Organizations do not have stand- ing as such to represent their particular concept of the public interest,490 but organizations have been permitted to assert the rights of their members.491 In Hunt v. Washington State Apple Advertising Comm’n,492 the Court promulgated elaborate standards, holding that an organization or association “has standing to bring suit on behalf of its members when: (a) its members would otherwise have standing to sue in their own right; (b) the interests it seeks to protect are germane to the organization’s purpose; and (c) neither the claim asserted, nor the relief requested, requires the participation of individual members in the lawsuit.” Similar considerations arise in the context of class actions, in which the Court holds that a named representative with a justiciable claim for relief is necessary when the action is filed and when the class is certified, but that following class certification there need be only a live controversy with the class, provided the adequacy of the representation is sufficient.493
- Sierra Club v. Morton, 401 U.S. 727 (1972). An organization may, of course, sue to redress injuries to itself. See Havens Realty Co. v. Coleman, 455 U.S. 363, 378–379 (1982).
- E.g., Joint Anti-Fascist Refugee Committee v. McGrath, 341 U.S. 123 (1951); NAACP v. Alabama ex rel Patterson, 357 U.S. 449 (1958); NAACP v. Button, 371 U.S. 415 (1963); Brotherhood of Railroad Trainmen v. Virginia, 377 U.S. 1 (1964); United Mine Workers v. Illinois State Bar Ass’n, 389 U.S. 217 (1967); United Transportation Union v. State Bar of Michigan, 401 U.S. 576 (1971).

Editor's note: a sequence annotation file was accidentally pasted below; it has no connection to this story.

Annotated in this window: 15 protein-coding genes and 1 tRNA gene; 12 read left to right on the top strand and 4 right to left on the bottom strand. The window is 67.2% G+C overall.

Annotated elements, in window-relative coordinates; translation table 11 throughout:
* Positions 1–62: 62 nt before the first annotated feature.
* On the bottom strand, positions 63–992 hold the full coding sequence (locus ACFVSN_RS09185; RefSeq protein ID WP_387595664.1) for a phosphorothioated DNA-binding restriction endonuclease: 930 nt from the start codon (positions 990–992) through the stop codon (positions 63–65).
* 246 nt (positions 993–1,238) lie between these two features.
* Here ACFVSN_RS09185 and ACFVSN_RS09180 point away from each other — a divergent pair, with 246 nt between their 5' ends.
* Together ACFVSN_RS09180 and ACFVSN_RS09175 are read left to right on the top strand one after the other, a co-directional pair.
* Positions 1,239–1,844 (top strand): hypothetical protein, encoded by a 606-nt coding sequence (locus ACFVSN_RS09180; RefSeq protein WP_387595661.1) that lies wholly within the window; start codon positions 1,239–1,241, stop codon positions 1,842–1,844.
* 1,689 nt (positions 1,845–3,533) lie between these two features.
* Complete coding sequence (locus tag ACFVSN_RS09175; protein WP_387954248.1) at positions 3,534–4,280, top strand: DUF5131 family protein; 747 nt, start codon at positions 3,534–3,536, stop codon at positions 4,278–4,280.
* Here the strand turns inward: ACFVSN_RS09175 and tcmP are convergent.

- 432 U.S. 333, 343 (1977). The organization here was not a voluntary membership entity but a state agency charged with furthering the interests of apple growers who were assessed annual sums to support the Commission. Id. at 341–45. See also Warth v. Seldin, 422 U.S. 490, 510–17 (1975); Simon v. Eastern Kentucky Welfare Rights Org., 426 U.S. 26, 39–40 (1976); Village of Arlington Heights v. Metropolitan Housing Dev. Corp., 429 U.S. 252, 263–264 (1977); Harris v. McRae, 448 U.S. 297, 321 (1980); International Union, UAW v. Brock, 477 U.S. 274 (1986).
- United States Parole Comm’n v. Geraghty, 445 U.S. 388 (1980). Geraghty was a mootness case.